PORTLAND, Tenn. (WKRN) — A nonprofit organization in Portland just shut its doors because of flooding.
On Christmas Eve, Portland C.A.R.E.S. received an unexpected phone call with bad news.
“I get here, the fire department is already here, and we had a sprinkler head that froze and busted right at our front door, flooding our entire building. When I got here and stepped in the front door, it was about two inches of water that I stepped in at that point,” Penny Martin, Executive Director of Portland C.A.R.E.S. said.
Penny said she spent most of her Christmas vacation dealing with all of the mess, wondering how she will serve her community.
“What we say we actually do for the community is provide food, clothing, rent, utilities, and prescription medicines. Our service area includes residents in Portland, Westmoreland, Bethpage, and Cottentown,” Penny said.
The nonprofit also runs a thrift store to help raise funds for their benevolence services mentioned above.
All the donated merchandise is now a complete loss after the water damaged it.
“You can see behind me, you’ve seen it yourself, it’s a real mess. Insulation from ceiling, tiles, all of that will have to be replaced,” Penny said.
Now, the organization is closed until they can get the building dried out and restoration started. Penny believes they won’t fully open for at least two to three weeks.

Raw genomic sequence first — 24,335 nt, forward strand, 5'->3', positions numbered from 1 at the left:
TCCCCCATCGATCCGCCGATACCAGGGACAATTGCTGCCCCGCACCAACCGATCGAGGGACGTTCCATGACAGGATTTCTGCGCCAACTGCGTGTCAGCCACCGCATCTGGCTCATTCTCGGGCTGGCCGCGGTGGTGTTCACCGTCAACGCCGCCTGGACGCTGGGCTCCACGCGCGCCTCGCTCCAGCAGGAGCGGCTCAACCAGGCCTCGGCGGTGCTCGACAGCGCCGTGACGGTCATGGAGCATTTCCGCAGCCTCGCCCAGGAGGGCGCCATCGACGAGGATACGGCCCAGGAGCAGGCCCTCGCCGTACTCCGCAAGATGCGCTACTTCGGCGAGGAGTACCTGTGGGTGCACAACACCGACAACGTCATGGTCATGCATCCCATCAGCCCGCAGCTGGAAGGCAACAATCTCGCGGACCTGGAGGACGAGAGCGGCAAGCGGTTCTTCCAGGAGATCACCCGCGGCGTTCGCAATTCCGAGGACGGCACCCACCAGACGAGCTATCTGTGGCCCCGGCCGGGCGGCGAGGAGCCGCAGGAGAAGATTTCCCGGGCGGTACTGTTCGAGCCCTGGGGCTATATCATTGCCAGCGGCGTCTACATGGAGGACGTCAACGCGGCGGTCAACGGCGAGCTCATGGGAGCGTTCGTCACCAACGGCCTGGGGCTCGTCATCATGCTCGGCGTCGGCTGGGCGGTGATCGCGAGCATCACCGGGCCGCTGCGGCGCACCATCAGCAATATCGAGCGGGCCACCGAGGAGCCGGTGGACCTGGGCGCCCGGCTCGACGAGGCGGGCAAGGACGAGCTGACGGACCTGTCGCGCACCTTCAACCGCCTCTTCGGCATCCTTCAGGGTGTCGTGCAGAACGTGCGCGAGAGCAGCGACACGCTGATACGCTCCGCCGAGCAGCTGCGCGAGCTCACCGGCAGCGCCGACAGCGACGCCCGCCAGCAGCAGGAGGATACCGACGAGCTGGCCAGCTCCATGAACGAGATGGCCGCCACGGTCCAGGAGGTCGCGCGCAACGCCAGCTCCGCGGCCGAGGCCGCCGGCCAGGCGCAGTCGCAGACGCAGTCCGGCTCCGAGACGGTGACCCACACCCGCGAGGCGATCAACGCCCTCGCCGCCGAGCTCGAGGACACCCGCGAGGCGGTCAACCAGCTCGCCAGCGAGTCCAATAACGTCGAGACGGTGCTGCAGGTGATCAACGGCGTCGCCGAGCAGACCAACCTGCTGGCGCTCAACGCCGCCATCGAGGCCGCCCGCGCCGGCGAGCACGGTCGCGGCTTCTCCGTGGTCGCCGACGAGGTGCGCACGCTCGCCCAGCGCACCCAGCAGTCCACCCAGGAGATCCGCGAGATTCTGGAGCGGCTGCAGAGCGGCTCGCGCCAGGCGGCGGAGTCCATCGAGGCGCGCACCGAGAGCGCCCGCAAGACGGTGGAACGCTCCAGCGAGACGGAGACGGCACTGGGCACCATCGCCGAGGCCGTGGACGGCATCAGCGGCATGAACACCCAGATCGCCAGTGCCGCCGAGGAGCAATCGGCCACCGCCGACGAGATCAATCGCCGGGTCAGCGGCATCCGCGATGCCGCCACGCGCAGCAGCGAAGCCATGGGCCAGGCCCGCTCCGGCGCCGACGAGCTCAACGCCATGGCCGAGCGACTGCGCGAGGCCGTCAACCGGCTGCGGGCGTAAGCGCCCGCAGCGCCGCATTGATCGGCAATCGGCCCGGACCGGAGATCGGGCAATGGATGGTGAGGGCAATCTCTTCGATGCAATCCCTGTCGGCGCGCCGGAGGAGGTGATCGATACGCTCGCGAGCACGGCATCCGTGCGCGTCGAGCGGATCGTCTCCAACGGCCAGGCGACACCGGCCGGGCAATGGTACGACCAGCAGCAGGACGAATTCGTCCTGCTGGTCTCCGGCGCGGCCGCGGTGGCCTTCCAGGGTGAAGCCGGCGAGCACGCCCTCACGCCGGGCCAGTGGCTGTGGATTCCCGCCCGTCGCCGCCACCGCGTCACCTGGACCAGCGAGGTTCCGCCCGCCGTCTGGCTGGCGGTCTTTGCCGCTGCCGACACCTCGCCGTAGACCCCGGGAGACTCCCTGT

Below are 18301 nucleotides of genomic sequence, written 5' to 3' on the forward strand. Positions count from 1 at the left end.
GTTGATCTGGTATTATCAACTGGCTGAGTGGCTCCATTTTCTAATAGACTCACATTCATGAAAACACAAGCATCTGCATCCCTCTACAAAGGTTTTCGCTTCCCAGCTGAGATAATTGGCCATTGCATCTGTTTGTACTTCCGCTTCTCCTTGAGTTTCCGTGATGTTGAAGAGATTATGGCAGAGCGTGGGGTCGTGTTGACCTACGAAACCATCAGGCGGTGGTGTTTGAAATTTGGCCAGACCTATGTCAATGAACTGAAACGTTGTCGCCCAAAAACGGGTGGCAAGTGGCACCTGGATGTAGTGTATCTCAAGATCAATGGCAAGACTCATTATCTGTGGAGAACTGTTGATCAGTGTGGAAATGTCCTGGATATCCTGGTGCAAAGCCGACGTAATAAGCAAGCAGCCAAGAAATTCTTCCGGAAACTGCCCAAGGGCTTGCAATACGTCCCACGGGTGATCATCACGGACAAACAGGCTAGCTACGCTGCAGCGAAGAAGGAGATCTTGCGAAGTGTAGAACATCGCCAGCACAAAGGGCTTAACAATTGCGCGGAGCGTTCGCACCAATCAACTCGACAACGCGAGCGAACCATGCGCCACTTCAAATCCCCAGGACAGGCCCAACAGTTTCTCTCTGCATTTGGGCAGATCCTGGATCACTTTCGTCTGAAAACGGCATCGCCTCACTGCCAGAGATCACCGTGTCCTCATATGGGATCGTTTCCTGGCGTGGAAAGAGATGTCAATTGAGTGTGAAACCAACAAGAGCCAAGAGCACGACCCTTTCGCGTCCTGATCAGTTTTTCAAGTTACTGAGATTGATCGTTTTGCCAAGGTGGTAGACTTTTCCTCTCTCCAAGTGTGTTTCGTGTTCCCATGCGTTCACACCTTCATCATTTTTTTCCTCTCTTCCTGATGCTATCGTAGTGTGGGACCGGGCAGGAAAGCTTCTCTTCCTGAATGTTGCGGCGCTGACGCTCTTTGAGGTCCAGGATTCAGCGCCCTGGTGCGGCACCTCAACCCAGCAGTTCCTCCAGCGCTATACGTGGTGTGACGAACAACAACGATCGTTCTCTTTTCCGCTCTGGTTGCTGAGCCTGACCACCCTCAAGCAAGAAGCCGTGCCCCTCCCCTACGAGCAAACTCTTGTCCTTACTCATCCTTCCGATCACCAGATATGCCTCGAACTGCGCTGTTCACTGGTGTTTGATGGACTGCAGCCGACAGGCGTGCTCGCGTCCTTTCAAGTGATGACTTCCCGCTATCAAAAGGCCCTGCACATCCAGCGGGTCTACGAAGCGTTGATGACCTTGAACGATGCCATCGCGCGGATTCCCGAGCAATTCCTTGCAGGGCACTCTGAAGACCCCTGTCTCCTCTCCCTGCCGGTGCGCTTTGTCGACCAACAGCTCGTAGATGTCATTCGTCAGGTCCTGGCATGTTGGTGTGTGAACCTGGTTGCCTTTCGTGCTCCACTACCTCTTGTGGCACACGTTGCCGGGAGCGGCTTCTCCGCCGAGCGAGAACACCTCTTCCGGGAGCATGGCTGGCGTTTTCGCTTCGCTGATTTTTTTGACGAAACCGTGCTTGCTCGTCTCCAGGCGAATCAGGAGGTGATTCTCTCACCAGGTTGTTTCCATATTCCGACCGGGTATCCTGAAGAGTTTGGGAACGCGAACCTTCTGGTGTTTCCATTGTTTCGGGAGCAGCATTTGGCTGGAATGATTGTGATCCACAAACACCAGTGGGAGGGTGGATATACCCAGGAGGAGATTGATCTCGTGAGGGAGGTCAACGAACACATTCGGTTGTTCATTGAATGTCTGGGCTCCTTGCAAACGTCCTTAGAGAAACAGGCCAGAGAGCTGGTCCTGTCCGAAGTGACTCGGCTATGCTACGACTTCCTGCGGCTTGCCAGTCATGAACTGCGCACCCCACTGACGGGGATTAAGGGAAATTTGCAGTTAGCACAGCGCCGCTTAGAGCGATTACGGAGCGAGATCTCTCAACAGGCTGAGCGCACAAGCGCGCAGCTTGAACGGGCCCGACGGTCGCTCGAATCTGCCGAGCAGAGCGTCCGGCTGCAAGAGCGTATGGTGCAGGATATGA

“Right now, I have no idea for sure what kind of monetary loss we’re looking at. My major concern was getting the building back in order and getting back into business for the community. I feel like we are a community organization, and I don’t want to be down any more than we have to,” Penny said.
According to Penny, almost everything is a total loss inside, except donations they had in the back, which were not impacted by the flooding.
“Staff and volunteers are in the building today, trying to empty the thrift store. We do have to get all new flooring in the thrift store because it stayed underwater for a little bit of time,” Penny said.
While it’s difficult right now, Penny said they will get through this and eventually, once again serve residents in need.
“What seems to be like little small things, would be small things to everybody else, but when you start adding them up, it becomes really big things in here, just because we know our customers. The donors are our lifeline, but the customers buying the stuff…it’s also our lifeline because making the money is how we survive,” Penny said.